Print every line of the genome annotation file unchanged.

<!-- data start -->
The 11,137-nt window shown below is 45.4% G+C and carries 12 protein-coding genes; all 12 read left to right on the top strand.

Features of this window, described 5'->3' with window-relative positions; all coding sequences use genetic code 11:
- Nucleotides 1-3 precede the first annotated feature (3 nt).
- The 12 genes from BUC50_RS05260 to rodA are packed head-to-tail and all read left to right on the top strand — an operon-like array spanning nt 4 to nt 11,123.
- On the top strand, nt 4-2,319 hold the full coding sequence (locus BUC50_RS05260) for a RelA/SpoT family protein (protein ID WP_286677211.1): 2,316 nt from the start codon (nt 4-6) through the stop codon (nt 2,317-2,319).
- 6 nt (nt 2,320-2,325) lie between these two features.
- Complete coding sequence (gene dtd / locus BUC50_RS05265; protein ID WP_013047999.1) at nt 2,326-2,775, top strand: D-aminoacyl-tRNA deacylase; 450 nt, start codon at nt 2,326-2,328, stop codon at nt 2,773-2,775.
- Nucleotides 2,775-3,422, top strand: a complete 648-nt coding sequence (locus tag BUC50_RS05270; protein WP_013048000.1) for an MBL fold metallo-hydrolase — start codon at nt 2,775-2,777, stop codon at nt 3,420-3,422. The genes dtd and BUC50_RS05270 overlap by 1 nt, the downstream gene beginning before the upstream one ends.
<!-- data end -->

The 11,137-nt window shown below is 45.4% G+C and carries 12 protein-coding genes; all 12 read left to right on the top strand.

Features of this window, described 5'->3' with window-relative positions; all coding sequences use genetic code 11:
- Nucleotides 1-3 precede the first annotated feature (3 nt).
- The 12 genes from BUC50_RS05260 to rodA are packed head-to-tail and all read left to right on the top strand — an operon-like array spanning nt 4 to nt 11,123.
- On the top strand, nt 4-2,319 hold the full coding sequence (locus BUC50_RS05260) for a RelA/SpoT family protein (protein ID WP_286677211.1): 2,316 nt from the start codon (nt 4-6) through the stop codon (nt 2,317-2,319).
- 6 nt (nt 2,320-2,325) lie between these two features.
- Complete coding sequence (gene dtd / locus BUC50_RS05265; protein ID WP_013047999.1) at nt 2,326-2,775, top strand: D-aminoacyl-tRNA deacylase; 450 nt, start codon at nt 2,326-2,328, stop codon at nt 2,773-2,775.
- Nucleotides 2,775-3,422, top strand: a complete 648-nt coding sequence (locus tag BUC50_RS05270; protein WP_013048000.1) for an MBL fold metallo-hydrolase — start codon at nt 2,775-2,777, stop codon at nt 3,420-3,422. The genes dtd and BUC50_RS05270 overlap by 1 nt, the downstream gene beginning before the upstream one ends.